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Berlin-based Transparency International released its annual corruption report Monday. The agency's head, David Nussbaum, talked to Deutsche Welle about corruption and its consequences.
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The 2006 Corruption Perceptions Index (CPI) looked at public sector corruption in 163 countries. Nearly half of them scored below three points, indicating rampant perceived corruption. Corruption and poverty often go hand-in-hand, according to the of the 2006 CPI.
DW-RADIO: How does your report go about measuring corruption?
David Nussbaum: We use 12 independent surveys done by nine different organizations. They survey thousands of people around the world to see how they perceive corruption in one country compared to another. We then synthesize that into one integrated report.
TI head David Nussbaum
What type of overall picture does this year's report paint of corruption in the world?
Well, it clearly indicates corruption continues to be a very serious problem. It's a problem for governments because it means that the machine of government isn't operating the way it's supposed to. It's a serious issue for business because corruption increases the risks and decreases returns on investments. But above all, it has a devastating impact on ordinary people who have to live in a country where corruption is rife. It means they can't get the goods and services they should be able to without paying bribes and it means the resources in their country may be expropriated to other parts of the world by corrupt elites. It devastates their lives.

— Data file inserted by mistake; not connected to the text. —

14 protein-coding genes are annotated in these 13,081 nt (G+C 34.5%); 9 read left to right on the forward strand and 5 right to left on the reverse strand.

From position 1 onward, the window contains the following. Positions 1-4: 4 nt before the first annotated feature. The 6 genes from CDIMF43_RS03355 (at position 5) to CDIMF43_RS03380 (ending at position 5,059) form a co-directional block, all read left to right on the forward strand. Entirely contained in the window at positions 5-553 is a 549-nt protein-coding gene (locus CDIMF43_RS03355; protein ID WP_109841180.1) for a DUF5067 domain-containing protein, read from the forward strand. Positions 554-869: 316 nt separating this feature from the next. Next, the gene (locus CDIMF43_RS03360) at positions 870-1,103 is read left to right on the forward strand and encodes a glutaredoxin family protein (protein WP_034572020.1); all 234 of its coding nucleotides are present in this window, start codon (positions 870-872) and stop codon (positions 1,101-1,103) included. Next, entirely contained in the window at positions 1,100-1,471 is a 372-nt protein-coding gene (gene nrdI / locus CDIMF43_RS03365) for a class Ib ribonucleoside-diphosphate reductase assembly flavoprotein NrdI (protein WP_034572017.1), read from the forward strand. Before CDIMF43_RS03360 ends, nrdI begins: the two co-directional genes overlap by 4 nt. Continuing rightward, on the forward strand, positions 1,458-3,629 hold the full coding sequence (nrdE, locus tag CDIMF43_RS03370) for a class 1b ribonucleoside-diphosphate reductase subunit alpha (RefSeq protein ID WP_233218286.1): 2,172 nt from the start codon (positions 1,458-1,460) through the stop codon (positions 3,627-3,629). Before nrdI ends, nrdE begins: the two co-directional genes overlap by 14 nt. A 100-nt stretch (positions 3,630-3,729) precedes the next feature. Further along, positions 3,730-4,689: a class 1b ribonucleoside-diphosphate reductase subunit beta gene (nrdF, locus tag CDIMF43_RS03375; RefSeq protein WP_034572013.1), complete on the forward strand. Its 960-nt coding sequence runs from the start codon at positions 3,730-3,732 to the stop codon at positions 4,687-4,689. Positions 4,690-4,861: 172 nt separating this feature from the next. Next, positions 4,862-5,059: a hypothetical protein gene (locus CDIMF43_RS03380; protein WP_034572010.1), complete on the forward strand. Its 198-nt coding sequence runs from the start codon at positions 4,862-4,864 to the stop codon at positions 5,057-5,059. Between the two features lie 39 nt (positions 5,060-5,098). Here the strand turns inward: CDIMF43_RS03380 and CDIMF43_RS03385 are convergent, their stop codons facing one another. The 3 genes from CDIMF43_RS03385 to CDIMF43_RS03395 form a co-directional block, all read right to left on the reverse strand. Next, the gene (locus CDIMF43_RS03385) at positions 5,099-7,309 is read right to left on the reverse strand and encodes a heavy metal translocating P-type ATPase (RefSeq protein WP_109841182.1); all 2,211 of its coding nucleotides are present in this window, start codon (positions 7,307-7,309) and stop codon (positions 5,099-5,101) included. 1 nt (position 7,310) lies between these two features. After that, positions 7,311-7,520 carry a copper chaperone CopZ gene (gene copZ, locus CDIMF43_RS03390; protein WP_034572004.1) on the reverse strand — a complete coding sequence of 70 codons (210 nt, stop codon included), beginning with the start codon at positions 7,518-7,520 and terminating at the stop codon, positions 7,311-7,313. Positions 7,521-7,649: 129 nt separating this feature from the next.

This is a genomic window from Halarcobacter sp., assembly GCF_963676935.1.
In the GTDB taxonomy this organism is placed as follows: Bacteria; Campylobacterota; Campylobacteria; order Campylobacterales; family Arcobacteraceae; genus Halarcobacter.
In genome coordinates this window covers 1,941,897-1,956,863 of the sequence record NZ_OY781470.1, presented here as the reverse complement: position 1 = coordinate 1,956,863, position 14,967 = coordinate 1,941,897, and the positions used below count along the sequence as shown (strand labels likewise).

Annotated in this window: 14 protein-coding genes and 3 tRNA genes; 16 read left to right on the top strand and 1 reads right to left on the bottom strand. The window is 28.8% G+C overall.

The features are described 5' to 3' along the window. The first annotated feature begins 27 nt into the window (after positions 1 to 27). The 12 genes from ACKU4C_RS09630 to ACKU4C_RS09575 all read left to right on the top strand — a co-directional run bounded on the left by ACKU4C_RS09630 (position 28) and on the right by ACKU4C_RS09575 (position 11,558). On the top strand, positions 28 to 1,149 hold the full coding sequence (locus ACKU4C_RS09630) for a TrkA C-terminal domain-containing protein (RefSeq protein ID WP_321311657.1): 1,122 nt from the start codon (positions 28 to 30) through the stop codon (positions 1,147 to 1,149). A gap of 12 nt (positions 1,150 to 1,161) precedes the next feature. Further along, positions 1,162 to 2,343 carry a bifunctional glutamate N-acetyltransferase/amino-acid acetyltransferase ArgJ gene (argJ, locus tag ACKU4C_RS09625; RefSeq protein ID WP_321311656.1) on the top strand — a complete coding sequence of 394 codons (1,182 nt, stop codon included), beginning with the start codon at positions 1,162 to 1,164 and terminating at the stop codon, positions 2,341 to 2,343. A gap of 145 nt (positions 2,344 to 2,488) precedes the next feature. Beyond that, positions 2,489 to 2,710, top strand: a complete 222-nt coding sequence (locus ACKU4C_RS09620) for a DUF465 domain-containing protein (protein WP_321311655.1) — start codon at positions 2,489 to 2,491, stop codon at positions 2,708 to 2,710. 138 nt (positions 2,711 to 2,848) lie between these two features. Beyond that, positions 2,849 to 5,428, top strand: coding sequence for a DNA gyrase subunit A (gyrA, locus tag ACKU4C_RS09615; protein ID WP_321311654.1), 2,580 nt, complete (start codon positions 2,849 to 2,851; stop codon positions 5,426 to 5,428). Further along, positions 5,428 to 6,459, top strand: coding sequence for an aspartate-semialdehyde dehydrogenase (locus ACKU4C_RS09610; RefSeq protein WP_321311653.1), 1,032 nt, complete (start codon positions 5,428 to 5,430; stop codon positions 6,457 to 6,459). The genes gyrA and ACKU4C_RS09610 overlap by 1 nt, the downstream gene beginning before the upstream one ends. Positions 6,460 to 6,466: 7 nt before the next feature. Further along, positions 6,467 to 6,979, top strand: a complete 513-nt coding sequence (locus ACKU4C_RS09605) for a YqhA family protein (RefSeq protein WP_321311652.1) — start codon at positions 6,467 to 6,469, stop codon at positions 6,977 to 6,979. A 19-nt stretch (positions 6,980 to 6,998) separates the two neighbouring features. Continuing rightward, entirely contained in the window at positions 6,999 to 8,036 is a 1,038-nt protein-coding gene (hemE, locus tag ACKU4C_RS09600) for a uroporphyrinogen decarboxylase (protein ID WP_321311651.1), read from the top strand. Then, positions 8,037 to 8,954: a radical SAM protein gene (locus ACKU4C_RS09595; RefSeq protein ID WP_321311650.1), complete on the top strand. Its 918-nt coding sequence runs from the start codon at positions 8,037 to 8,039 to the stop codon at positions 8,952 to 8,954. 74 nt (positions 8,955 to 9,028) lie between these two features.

Can you give us an idea of which countries tend to be more or less corrupt?
At the very bottom you have Haiti, Myanmar and Iraq where corruption is extremely bad. And at the other end you have Finland, Iceland and New Zealand. Life is very different if you live in a country where corruption has been brought under control.
Is there a correlation between poverty and corruption?
There certainly seems to be a correlation between income levels and levels of corruption. Corruption causes poverty. That's why we think it's so important that government and business focus on this issue.
How can this list be used to reduce corruption?
I think the governments should see this as a real call to action. There are no countries that score perfectly. All countries have issues with corruption. Once you get below the top very few, the scores fall away quite quickly. Secondly, for businesses, what this list does is call attention to those countries where business operators need to take extra measures to mitigate the risks of corruption effecting their business. Ultimately, this is a call to the people of the world to demand action by their leaders and hold them accountable.